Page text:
Tag Archives: criminal defendant

St. Charles crimes defense attorney

Being arrested and charged with a crime can be a shocking and overwhelming experience. In some cases, a person can be falsely accused of an offense. It is important to know that individuals accused of a crime are protected by the United States Constitution as well as other statutes. It is critically important for anyone who is facing criminal charges to remember that he or she is entitled to certain rights as a criminal defendant, in addition to being innocent until proven guilty. When a defendant’s rights are violated, it can dramatically affect the outcome of any future criminal proceedings.

Your Right to Remain Silent

If you have ever watched a true crime television show or movie, you probably heard the phrase, “You have the right to remain silent.” This right is specifically stated in the Miranda Warning, a list of notifications typically given by police to a criminal suspect upon arrest. The right to remain silent is protected by the Fifth Amendment to the U.S Constitution. The Constitution states that a criminal defendant cannot be “compelled in any criminal case to be a witness against himself.” Put another way, you cannot be forced to incriminate yourself. If you are arrested and taken into police custody, calmly tell police officers that you are utilizing your right to remain silent and then say nothing. Do not consent to any police questioning or interrogations until you have a lawyer present. Choosing to remain silent will ensure that you do not say anything that can be used against you in any resulting criminal proceedings. It also helps ensure that you are not tricked into saying something you do not mean during a stressful interrogation.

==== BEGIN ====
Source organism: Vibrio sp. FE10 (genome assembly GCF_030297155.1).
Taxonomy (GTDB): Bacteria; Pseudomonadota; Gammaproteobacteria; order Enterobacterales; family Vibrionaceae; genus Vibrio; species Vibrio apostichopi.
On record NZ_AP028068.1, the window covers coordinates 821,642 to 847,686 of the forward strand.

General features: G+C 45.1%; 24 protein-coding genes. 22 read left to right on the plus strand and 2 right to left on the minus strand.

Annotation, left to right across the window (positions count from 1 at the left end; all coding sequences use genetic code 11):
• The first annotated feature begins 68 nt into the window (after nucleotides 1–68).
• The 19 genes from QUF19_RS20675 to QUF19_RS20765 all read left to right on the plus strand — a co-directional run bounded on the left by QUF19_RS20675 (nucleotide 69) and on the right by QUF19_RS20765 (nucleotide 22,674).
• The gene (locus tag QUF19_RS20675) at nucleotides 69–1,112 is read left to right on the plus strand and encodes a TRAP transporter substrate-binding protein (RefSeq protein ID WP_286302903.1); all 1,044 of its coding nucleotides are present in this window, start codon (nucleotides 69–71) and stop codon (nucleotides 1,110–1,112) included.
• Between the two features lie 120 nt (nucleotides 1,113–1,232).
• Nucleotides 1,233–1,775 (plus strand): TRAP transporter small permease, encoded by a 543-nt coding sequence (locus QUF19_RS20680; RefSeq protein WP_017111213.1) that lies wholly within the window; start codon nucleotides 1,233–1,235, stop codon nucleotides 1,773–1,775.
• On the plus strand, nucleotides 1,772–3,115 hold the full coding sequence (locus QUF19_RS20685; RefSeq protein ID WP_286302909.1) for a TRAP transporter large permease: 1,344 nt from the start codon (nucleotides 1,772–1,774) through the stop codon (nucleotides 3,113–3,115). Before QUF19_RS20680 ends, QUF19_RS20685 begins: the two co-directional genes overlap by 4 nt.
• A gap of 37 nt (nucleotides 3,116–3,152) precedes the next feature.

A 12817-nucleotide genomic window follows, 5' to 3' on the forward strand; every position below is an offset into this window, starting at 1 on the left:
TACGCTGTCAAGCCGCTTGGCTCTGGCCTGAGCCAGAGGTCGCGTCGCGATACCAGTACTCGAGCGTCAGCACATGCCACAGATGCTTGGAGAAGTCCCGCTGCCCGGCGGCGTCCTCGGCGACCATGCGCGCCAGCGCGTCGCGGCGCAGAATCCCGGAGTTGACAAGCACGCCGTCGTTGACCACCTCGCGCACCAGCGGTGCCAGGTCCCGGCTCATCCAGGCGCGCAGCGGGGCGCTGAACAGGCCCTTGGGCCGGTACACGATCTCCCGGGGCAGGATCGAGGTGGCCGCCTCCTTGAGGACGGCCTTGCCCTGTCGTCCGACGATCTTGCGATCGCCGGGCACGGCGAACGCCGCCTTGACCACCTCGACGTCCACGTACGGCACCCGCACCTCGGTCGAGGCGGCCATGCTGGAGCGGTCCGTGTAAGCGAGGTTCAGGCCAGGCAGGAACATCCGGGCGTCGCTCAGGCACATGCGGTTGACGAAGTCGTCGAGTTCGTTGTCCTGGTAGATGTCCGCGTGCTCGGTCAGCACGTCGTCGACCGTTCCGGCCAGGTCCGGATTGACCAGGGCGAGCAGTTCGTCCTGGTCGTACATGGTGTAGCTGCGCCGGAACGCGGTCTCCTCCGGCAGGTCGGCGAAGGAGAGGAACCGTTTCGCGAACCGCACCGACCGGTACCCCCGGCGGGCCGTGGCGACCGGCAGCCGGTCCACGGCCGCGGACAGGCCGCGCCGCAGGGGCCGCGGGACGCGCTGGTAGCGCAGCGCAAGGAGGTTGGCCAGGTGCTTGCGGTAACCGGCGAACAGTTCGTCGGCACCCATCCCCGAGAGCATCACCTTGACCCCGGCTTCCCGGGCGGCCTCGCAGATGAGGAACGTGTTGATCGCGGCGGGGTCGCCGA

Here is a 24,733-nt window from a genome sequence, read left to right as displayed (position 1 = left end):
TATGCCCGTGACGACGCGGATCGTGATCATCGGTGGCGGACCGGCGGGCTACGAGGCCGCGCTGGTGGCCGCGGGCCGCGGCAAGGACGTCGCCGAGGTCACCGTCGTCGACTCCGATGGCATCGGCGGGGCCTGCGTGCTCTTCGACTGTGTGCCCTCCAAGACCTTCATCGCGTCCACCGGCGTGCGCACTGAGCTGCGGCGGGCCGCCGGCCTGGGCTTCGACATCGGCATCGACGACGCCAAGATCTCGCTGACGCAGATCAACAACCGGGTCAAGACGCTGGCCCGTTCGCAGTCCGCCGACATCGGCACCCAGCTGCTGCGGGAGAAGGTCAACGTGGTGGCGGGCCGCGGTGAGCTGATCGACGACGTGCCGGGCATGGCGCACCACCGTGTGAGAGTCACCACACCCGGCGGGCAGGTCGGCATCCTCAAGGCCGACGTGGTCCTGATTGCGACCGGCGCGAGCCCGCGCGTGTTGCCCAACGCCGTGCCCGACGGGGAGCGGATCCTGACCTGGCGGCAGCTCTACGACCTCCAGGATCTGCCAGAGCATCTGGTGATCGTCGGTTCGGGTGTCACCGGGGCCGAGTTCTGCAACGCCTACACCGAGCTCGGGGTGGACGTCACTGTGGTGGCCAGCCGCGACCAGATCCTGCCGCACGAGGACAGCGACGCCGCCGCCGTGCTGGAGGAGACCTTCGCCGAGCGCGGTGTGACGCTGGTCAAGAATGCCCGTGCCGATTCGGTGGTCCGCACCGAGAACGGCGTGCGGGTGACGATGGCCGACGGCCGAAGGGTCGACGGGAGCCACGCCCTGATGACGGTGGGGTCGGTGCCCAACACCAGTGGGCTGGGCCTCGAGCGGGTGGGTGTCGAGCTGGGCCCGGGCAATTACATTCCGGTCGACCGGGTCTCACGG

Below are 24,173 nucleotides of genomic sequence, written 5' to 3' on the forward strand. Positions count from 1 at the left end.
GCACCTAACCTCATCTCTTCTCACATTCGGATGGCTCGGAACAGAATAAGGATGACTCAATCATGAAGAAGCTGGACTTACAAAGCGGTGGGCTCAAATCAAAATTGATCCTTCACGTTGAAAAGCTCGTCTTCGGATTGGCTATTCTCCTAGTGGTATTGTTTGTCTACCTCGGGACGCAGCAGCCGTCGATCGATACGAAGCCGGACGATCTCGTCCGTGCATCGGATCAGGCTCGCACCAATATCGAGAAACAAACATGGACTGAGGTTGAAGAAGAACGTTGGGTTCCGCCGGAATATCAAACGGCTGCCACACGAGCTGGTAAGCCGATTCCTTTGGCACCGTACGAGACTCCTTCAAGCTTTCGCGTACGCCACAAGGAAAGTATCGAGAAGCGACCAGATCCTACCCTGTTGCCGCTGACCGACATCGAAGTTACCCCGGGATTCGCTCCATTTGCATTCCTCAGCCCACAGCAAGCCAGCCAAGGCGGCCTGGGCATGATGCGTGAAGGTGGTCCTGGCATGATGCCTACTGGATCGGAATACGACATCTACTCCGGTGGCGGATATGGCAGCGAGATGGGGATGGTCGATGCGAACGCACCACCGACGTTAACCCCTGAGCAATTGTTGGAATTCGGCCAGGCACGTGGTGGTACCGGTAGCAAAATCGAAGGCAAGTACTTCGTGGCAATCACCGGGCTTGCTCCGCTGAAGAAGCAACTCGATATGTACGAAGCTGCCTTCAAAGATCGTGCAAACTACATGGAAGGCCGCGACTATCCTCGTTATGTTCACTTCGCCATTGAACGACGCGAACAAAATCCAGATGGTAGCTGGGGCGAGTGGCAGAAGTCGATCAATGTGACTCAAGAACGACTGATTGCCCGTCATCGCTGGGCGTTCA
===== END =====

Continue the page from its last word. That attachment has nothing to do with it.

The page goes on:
...
Continue reading

Naperville criminal defense lawyers, plea bargain, criminal defendant, criminal case, criminal convictionCriminal defense is a complicated area of the law. In the most general sense, it is the practice of developing defense strategies that can be used in the courtroom to demonstrate that an individual charged with a crime is not guilty of the crime. These strategies often use evidence related to the alleged crime to show definitively that the accused individual had no involvement with it or that the prosecution’s evidence is not strong enough to prove beyond a reasonable doubt that he or she committed the crime.

Sometimes, it is just about impossible to show that an individual is not guilty of his or her charge. When this is the case, the individual’s lawyer can try different strategies to reduce the severity of the penalties the defendant faces, such as having him or her enter a diversion program or taking a plea bargain to have the charge reduced.

How a Plea Bargain Works

...
Continue reading